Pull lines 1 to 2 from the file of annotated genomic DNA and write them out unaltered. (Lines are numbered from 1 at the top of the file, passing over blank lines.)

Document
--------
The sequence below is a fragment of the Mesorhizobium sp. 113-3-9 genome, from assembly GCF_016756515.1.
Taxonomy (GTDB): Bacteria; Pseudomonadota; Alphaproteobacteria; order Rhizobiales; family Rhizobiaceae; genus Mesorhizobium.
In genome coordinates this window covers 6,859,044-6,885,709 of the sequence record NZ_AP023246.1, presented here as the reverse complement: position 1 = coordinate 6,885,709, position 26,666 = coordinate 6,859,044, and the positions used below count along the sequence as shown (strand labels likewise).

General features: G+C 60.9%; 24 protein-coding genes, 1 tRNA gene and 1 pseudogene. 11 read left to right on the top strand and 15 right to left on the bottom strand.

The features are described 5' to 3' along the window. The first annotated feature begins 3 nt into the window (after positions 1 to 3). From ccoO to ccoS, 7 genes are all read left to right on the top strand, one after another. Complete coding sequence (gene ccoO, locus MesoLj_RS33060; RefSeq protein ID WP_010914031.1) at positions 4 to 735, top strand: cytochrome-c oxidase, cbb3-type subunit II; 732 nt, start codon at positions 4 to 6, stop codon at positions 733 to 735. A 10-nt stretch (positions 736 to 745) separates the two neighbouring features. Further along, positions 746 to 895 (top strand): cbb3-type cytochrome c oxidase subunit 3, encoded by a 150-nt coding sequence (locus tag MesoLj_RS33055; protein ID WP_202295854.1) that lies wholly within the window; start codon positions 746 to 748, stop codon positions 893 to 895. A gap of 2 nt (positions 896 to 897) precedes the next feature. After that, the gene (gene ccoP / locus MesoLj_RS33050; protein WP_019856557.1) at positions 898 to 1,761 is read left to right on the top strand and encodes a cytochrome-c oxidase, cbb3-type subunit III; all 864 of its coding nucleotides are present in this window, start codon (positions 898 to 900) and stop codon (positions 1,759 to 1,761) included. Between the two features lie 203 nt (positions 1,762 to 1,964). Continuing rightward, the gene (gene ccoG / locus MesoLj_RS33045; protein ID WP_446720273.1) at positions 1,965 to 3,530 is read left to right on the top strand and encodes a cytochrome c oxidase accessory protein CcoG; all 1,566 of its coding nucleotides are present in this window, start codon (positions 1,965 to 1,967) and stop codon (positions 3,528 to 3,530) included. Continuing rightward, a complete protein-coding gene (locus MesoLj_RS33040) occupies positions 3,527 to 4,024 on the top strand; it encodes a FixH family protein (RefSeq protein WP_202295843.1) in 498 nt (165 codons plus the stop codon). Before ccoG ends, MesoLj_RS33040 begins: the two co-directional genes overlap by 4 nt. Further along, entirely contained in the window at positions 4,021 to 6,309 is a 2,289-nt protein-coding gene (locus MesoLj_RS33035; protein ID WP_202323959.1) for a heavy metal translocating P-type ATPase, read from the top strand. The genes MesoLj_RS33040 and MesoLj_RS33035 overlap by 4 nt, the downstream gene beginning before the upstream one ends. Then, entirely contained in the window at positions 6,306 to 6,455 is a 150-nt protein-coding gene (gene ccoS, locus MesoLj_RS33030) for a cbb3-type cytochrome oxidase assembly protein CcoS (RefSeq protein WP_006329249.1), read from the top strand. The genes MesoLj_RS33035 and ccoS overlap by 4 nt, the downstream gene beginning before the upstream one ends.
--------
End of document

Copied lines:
The sequence below is a fragment of the Mesorhizobium sp. 113-3-9 genome, from assembly GCF_016756515.1.
Taxonomy (GTDB): Bacteria; Pseudomonadota; Alphaproteobacteria; order Rhizobiales; family Rhizobiaceae; genus Mesorhizobium.